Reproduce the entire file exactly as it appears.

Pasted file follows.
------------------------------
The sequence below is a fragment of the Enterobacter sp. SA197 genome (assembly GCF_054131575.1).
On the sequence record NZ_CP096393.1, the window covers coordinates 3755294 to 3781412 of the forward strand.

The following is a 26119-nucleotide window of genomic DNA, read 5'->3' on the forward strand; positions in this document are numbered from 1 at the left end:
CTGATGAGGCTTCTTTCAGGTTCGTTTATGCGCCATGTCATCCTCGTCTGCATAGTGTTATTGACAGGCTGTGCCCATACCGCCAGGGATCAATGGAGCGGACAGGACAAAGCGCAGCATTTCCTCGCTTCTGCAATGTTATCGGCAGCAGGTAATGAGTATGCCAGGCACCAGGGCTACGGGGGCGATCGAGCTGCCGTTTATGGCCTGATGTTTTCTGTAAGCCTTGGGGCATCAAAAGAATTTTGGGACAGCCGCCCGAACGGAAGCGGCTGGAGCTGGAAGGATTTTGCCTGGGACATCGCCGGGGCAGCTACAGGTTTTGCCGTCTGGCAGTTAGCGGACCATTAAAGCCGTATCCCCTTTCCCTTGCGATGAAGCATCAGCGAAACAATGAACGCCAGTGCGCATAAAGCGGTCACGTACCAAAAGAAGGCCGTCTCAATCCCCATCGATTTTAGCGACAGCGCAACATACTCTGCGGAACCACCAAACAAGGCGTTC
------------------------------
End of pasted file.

The sequence below is a fragment of the Enterobacter sp. SA197 genome (assembly GCF_054131575.1).
On the sequence record NZ_CP096393.1, the window covers coordinates 3755294 to 3781412 of the forward strand.

The following is a 26119-nucleotide window of genomic DNA, read 5'->3' on the forward strand; positions in this document are numbered from 1 at the left end:
CTGATGAGGCTTCTTTCAGGTTCGTTTATGCGCCATGTCATCCTCGTCTGCATAGTGTTATTGACAGGCTGTGCCCATACCGCCAGGGATCAATGGAGCGGACAGGACAAAGCGCAGCATTTCCTCGCTTCTGCAATGTTATCGGCAGCAGGTAATGAGTATGCCAGGCACCAGGGCTACGGGGGCGATCGAGCTGCCGTTTATGGCCTGATGTTTTCTGTAAGCCTTGGGGCATCAAAAGAATTTTGGGACAGCCGCCCGAACGGAAGCGGCTGGAGCTGGAAGGATTTTGCCTGGGACATCGCCGGGGCAGCTACAGGTTTTGCCGTCTGGCAGTTAGCGGACCATTAAAGCCGTATCCCCTTTCCCTTGCGATGAAGCATCAGCGAAACAATGAACGCCAGTGCGCATAAAGCGGTCACGTACCAAAAGAAGGCCGTCTCAATCCCCATCGATTTTAGCGACAGCGCAACATACTCTGCGGAACCACCAAACAAGGCGTTC